Last night’s Associated Students Legislative Council meeting focused on the organization’s budget, highlighting discrepancies between the groups’ funding and next year’s decreased honoraria.
Most of the discussion centered on the precarious future of The Bottom Line’s print edition as around 19 of its staff members presented their arguments to the council during public forum. TBL’s Executive Managing Editor Amanda Garcia requested $5,000 in addition to the $8,250 A.S. President Harrison Weber preliminarily allocated the publication for the 2012-2013 year.
Garcia said the amount would represent a 90 percent cut to TBL’s budget, which would force it to rethink its structure.
“We want the $8,000 to go solely towards printing, not salary and not honoraria; $8,250 is not even enough for us to print,” Garcia said. “We’re handing the paper out, engaging students. We should exist in print next year, not just online; we have an advantage in engaging students. We’re asking for you to allocate to us an extra $5,000 so we can have the $13,000 to go to print.”
Additionally, Garcia said the weekly publication is willing to fund itself independently but a print outlet will be necessary to secure such revenue as it has so far been unable to do so.
“We’re looking for advertising. You can’t cut a budget 90 percent and expect us to still be able to adopt this model, though,” Garcia said. “You need a print newspaper to have advertisements.”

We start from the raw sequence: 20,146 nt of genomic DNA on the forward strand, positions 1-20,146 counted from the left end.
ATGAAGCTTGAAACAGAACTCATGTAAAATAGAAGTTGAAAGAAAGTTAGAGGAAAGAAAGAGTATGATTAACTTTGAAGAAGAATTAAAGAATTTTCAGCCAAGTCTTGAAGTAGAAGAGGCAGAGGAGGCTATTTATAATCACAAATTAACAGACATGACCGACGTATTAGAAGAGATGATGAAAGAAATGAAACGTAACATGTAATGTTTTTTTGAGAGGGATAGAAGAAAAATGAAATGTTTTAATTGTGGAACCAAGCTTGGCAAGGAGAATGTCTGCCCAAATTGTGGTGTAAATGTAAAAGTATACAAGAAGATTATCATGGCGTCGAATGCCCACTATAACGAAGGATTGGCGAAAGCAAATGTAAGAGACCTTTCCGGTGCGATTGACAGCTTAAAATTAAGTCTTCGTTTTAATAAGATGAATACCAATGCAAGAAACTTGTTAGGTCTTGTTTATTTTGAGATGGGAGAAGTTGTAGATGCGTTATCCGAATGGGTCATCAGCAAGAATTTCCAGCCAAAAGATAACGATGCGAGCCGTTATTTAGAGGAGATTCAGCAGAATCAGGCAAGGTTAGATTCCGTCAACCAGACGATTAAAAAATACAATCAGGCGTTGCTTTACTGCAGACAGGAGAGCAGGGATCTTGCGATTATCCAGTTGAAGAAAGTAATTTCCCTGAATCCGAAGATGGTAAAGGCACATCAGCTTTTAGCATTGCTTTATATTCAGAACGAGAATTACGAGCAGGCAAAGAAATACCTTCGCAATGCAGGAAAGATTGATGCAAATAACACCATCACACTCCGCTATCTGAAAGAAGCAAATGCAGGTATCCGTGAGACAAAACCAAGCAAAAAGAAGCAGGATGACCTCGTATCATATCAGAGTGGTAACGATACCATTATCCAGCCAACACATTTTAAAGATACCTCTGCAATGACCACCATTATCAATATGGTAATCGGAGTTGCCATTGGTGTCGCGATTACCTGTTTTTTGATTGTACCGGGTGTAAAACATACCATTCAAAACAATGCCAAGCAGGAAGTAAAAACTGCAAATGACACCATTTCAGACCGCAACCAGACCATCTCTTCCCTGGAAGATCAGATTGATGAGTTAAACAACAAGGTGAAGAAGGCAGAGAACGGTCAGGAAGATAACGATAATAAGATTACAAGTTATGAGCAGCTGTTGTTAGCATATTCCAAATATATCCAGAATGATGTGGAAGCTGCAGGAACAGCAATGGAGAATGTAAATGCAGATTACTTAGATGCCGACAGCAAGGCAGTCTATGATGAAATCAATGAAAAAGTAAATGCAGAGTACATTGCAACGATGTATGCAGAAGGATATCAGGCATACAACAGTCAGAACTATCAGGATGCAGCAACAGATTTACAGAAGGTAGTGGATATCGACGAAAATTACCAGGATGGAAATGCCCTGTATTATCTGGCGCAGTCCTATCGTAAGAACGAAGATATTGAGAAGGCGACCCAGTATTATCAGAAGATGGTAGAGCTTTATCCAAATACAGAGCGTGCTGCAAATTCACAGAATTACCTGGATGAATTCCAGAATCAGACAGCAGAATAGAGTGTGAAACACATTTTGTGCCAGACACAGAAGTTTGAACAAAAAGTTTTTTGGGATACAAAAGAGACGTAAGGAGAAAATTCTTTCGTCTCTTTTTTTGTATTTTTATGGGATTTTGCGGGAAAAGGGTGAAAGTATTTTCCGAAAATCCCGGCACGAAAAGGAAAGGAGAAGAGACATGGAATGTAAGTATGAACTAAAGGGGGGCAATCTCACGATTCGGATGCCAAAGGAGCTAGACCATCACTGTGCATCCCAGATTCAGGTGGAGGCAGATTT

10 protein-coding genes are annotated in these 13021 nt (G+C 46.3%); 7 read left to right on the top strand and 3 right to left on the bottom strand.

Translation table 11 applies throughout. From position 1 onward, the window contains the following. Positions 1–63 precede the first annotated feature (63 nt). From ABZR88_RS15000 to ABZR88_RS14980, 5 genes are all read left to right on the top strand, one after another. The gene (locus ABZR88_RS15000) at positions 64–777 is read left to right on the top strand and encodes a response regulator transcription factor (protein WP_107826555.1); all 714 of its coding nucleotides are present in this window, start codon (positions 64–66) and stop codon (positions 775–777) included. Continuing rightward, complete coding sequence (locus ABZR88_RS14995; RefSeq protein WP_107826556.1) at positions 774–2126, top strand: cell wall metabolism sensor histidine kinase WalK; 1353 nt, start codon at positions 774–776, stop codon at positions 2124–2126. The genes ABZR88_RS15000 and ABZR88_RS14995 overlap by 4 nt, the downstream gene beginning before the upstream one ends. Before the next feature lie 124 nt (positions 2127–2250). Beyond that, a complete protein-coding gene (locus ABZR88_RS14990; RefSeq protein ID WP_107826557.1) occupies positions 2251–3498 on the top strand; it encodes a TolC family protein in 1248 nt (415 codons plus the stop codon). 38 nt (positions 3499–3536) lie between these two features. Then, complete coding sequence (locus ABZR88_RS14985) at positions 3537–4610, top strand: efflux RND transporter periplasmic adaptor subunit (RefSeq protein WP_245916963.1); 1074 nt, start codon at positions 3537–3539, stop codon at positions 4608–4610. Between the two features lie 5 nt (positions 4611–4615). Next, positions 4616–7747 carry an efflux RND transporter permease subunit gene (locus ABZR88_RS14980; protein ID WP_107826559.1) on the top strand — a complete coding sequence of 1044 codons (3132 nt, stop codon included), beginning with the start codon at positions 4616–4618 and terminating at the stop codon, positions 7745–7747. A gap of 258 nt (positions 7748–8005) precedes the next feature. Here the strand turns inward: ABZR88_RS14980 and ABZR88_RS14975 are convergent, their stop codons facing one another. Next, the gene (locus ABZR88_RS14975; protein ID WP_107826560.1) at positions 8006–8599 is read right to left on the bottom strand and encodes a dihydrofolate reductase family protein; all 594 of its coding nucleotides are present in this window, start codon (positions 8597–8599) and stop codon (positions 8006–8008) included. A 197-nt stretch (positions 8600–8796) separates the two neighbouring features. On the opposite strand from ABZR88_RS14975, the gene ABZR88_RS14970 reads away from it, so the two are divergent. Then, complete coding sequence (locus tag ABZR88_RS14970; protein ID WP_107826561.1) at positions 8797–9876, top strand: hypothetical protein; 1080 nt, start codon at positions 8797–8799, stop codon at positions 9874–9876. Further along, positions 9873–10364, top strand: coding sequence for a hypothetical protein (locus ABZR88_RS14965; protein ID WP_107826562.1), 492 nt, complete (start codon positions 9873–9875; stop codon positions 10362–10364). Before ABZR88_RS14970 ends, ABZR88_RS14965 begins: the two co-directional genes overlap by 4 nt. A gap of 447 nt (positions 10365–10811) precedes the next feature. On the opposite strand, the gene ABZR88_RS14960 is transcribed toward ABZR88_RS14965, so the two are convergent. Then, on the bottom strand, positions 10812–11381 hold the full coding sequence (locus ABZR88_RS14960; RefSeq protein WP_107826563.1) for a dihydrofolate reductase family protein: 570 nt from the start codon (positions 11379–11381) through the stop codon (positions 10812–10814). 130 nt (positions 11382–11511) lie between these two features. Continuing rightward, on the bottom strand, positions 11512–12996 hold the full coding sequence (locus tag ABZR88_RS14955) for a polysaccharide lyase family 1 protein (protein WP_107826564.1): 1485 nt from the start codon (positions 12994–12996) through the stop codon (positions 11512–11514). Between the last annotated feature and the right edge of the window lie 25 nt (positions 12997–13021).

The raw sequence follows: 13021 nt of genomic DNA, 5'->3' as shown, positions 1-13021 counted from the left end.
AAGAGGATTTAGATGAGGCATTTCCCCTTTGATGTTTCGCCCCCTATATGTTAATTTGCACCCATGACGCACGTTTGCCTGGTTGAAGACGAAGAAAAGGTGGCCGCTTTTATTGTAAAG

A.S. Associate Director for Media Elizabeth Robinson, a former TBL advisor, said it is important to protect campus media and ensure diversity within news sources.
“I would encourage you to think about our history in this country as a model that understands we need multiple voices and media, not that one newspaper or radio station was enough,” Robinson said. “Just as good journalism relies on multiple perspectives, the more we have the more we are informed, the more people can make good decisions. I know you have a hard task with the budget process, but I know how initially fragile TBL was. Several other papers have failed for more than just a lack of money.”
Weber nonetheless defended his original proposal and planned cuts for the upcoming year, citing that none of the student government’s boards, committees or councils received the full amount they requested.
“I do think it’s important, but in terms of providing an outlet for A.S. to become more transparent, it is not an A.S. newsletter — it’s another publication,” Weber said. “To me it doesn’t seem sustainable. We would have to dissolve many BCCs in the budget to give them their request of $5,000.”
Discussions on the fee cuts for TBL led to the broader issues of amending the Honoraria Bill and began deliberations on the proposed budget for the 2012-2013 school year.
A.S. Attorney General Dina Varshavsky said cutting all honoraria would not place undue burden on students as she has personally been able to hold a part-time job, work for A.S. and complete her duties as a student.
As of press time, the council was still in debate over the Honoraria Bill and had not further discussed budget issues.